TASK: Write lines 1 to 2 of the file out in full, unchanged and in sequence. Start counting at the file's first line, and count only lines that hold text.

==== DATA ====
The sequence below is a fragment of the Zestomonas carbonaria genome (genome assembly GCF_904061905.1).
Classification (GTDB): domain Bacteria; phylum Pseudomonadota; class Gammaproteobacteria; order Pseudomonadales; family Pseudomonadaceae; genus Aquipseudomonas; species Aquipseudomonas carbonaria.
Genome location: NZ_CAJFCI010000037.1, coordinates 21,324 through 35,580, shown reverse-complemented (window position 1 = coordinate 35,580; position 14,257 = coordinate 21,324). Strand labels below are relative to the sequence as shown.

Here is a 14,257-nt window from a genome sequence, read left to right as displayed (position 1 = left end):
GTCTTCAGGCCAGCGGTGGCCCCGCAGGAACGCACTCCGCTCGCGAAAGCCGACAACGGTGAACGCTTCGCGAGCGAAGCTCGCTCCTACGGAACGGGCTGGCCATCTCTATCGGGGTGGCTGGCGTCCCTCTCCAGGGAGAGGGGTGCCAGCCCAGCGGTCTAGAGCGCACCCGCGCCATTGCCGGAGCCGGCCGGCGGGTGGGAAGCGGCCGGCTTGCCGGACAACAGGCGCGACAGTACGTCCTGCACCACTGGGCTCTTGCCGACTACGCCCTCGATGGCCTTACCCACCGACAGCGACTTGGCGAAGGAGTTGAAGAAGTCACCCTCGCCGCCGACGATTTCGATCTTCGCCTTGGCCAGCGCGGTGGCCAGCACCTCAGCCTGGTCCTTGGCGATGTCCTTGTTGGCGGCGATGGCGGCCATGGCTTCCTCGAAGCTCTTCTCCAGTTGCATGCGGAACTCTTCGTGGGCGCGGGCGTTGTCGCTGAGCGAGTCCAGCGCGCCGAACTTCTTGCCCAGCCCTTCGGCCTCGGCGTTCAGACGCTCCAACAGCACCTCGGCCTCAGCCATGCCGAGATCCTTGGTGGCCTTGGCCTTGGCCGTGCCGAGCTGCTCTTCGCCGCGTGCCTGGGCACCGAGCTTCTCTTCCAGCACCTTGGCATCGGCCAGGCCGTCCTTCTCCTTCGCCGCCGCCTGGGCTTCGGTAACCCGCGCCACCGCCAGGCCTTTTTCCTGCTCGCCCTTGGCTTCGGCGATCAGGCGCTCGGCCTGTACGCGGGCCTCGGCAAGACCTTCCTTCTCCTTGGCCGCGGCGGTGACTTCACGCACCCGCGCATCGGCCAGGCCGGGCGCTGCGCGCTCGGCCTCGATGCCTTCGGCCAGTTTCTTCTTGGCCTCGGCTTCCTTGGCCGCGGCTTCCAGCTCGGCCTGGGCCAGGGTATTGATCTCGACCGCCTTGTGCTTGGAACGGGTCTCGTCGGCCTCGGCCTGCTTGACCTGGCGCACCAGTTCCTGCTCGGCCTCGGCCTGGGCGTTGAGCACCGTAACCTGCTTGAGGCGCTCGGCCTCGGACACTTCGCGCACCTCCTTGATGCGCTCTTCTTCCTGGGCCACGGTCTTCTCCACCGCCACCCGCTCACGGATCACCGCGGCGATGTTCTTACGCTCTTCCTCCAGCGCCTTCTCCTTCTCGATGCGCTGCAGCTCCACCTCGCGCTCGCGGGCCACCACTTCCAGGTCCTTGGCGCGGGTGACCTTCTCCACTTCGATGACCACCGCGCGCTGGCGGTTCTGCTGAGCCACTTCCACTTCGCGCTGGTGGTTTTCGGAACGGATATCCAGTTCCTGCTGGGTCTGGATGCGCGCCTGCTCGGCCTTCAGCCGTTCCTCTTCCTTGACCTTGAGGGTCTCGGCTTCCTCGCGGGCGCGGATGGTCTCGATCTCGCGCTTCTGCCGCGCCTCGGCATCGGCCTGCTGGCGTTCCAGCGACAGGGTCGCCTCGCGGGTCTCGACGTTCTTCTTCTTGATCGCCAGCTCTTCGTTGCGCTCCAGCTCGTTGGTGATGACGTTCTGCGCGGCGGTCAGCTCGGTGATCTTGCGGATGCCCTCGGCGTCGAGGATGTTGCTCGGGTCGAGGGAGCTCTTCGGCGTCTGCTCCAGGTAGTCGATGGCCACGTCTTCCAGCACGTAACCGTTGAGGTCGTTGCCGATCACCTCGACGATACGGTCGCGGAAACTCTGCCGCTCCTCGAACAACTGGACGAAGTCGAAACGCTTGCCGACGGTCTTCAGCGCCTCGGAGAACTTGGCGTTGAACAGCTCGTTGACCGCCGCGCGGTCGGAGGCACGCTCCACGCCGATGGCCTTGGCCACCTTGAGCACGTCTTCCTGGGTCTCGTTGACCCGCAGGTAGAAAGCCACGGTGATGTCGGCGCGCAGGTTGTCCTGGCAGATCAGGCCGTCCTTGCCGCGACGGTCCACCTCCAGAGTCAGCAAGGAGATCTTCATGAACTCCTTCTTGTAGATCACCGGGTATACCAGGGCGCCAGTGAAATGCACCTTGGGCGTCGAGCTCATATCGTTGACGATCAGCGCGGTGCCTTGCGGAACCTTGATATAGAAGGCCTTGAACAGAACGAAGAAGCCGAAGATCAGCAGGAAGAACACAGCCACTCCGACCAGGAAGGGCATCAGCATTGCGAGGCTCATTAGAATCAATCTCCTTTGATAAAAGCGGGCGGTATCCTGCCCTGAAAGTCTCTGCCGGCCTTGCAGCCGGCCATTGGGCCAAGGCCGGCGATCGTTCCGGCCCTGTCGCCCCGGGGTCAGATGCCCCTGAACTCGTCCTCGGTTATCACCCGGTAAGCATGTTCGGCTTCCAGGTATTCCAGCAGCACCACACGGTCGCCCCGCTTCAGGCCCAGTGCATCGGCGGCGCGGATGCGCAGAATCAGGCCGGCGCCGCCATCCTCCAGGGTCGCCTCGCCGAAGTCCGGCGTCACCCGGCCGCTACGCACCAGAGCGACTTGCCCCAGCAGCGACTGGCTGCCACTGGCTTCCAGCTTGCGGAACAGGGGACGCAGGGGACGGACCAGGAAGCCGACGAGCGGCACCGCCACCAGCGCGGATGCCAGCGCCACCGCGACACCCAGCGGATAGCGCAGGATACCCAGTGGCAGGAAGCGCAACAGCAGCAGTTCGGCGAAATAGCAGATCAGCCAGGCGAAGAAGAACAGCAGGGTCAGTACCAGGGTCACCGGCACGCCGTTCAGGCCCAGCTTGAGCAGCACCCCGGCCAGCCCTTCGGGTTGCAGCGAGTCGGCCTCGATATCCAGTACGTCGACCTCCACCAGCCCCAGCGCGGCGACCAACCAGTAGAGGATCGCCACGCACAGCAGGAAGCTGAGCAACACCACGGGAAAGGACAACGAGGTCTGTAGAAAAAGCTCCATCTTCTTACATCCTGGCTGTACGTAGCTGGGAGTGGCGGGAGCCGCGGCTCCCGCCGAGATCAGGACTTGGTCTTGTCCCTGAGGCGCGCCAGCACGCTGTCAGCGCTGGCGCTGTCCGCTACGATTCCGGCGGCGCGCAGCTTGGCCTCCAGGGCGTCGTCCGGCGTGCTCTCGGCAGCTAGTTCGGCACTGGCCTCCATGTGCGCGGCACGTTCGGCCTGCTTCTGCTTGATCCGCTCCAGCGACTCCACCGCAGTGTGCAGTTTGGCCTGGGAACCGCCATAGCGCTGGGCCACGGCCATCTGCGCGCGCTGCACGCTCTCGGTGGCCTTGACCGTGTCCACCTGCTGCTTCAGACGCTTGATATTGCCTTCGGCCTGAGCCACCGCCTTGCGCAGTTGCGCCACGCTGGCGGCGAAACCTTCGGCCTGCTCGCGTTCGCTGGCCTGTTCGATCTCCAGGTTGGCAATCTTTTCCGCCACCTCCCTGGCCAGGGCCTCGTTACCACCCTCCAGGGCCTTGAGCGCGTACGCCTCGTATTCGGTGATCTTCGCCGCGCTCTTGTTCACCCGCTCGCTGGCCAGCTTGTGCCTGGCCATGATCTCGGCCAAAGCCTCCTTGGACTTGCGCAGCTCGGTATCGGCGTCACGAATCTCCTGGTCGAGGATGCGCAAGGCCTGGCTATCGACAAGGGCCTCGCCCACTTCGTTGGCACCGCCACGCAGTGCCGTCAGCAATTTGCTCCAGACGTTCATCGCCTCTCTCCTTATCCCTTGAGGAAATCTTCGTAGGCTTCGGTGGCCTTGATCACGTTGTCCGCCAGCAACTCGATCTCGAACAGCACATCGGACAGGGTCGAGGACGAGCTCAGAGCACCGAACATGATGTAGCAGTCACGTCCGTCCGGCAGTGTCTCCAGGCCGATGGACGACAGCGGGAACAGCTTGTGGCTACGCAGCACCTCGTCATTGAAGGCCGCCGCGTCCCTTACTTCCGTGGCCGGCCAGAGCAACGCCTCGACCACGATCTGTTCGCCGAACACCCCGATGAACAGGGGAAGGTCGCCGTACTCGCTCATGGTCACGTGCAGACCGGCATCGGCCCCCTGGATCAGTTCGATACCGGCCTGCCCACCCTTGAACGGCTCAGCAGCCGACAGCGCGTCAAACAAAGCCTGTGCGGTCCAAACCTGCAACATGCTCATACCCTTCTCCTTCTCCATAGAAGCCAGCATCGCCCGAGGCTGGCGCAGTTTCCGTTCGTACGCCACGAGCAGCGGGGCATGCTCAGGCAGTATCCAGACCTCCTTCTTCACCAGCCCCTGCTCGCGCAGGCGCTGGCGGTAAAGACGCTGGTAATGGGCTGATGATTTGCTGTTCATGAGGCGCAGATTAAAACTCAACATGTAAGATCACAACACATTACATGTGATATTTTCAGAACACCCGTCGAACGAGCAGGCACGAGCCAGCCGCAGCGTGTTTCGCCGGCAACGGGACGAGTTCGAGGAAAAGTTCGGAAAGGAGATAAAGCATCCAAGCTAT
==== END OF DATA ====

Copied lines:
The sequence below is a fragment of the Zestomonas carbonaria genome (genome assembly GCF_904061905.1).
Classification (GTDB): domain Bacteria; phylum Pseudomonadota; class Gammaproteobacteria; order Pseudomonadales; family Pseudomonadaceae; genus Aquipseudomonas; species Aquipseudomonas carbonaria.